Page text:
“A novel about growing up in America” reads the bland strapline to this book’s title. A novel about ironies, about mistaken stereotypes, about the travails of multicultural American and the Korean diaspora, would be more accurate, if less catchy.
Presumably semi- if not wholly autobiographical, this is the first-person account of a young Korean girl struggling to grow up in America. Her father had left Busan to escape the oppressive nightmare of family life there, in so doing forcing her to leave behind her only friend. But the American dream does not turn out to be much of an improvement. She comes home one day to find her mother and brother high-tailing it (in the titular cab) out of the depressed housing estate where they live, never to be seen again. Not much loss, you might think, as the mother had always favoured the son over her, and the narrator admits to having spent much of her childhood trying to make her brother’s life a misery in order to get her own back. She is full of a schizophrenic rage which is only partially explicable. Her only American friend is a disabled Portguese boy whom she alternately taunts and prick-teases. Her father, at heart well-meaning but a little bit of a no-hoper and also slightly abusive of her, struggles to provide for a future for her. In return she despises his feeble attempts at speaking English, and can only find escape from her daily drudgery through writing. An altogether grim portrait of family life in the minority underclass in America. And the irony is, she reads in an encyclopaedia at school:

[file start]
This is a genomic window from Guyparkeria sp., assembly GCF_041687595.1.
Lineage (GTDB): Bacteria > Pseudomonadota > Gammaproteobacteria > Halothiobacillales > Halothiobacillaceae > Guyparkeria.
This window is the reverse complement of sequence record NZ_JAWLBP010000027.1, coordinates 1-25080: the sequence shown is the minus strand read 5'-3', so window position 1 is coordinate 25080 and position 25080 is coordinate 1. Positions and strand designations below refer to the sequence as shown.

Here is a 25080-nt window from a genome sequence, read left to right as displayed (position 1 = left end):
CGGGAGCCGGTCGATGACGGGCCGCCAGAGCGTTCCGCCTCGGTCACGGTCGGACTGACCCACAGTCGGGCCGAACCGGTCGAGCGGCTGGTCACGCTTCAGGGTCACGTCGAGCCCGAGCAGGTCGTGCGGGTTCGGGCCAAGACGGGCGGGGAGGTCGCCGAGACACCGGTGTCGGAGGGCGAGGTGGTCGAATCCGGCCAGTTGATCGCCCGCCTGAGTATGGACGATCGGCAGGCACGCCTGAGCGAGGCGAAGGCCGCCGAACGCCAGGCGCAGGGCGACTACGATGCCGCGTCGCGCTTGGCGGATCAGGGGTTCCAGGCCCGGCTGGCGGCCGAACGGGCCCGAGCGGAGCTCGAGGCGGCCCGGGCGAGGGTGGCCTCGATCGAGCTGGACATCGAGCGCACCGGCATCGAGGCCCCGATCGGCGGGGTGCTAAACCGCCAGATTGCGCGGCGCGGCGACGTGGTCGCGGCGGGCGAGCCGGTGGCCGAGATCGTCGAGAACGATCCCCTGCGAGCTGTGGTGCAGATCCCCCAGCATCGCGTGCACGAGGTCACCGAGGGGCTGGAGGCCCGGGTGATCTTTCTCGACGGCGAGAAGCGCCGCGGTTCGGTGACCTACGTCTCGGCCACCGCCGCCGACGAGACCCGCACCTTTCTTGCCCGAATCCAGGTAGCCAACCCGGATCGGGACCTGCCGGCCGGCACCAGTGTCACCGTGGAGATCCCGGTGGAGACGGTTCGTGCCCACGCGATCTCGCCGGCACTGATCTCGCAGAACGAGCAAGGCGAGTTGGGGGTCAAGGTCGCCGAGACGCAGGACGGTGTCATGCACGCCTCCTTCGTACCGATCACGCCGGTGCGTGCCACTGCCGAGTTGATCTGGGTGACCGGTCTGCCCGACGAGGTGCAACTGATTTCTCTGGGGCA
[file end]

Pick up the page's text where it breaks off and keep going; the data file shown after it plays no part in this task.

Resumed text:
Korea [is] known for strong family ties. Families … [remain] loyal to each other. The family [is] more important than the individual or the nation. Grandparents, parents, sons, unmarried daughts, the sons’ wives and their children all [live] happily together.
So much for stereotypes.
A brief but thought-provoking book.